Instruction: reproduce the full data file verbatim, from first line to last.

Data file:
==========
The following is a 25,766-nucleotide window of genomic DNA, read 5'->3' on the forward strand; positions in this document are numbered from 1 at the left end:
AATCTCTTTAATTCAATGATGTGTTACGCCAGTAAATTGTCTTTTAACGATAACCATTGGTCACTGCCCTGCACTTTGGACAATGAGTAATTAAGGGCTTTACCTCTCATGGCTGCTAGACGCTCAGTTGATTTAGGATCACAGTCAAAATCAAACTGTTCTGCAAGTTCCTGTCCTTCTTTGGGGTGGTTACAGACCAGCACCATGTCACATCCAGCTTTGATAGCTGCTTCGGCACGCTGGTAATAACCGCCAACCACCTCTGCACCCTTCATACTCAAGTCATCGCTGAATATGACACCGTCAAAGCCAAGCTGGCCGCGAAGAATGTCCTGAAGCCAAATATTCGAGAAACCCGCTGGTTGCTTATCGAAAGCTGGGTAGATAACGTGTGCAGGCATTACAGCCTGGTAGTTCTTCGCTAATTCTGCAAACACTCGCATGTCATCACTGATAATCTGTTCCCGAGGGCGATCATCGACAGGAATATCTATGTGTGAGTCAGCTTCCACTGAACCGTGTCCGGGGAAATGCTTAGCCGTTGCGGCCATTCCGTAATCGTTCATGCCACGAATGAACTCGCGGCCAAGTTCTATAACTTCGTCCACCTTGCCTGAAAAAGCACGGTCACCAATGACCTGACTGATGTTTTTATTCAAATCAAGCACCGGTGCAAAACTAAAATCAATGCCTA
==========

The following is a 25,766-nucleotide window of genomic DNA, read 5'->3' on the forward strand; positions in this document are numbered from 1 at the left end:
AATCTCTTTAATTCAATGATGTGTTACGCCAGTAAATTGTCTTTTAACGATAACCATTGGTCACTGCCCTGCACTTTGGACAATGAGTAATTAAGGGCTTTACCTCTCATGGCTGCTAGACGCTCAGTTGATTTAGGATCACAGTCAAAATCAAACTGTTCTGCAAGTTCCTGTCCTTCTTTGGGGTGGTTACAGACCAGCACCATGTCACATCCAGCTTTGATAGCTGCTTCGGCACGCTGGTAATAACCGCCAACCACCTCTGCACCCTTCATACTCAAGTCATCGCTGAATATGACACCGTCAAAGCCAAGCTGGCCGCGAAGAATGTCCTGAAGCCAAATATTCGAGAAACCCGCTGGTTGCTTATCGAAAGCTGGGTAGATAACGTGTGCAGGCATTACAGCCTGGTAGTTCTTCGCTAATTCTGCAAACACTCGCATGTCATCACTGATAATCTGTTCCCGAGGGCGATCATCGACAGGAATATCTATGTGTGAGTCAGCTTCCACTGAACCGTGTCCGGGGAAATGCTTAGCCGTTGCGGCCATTCCGTAATCGTTCATGCCACGAATGAACTCGCGGCCAAGTTCTATAACTTCGTCCACCTTGCCTGAAAAAGCACGGTCACCAATGACCTGACTGATGTTTTTATTCAAATCAAGCACCGGTGCAAAACTAAAATCAATGCCTA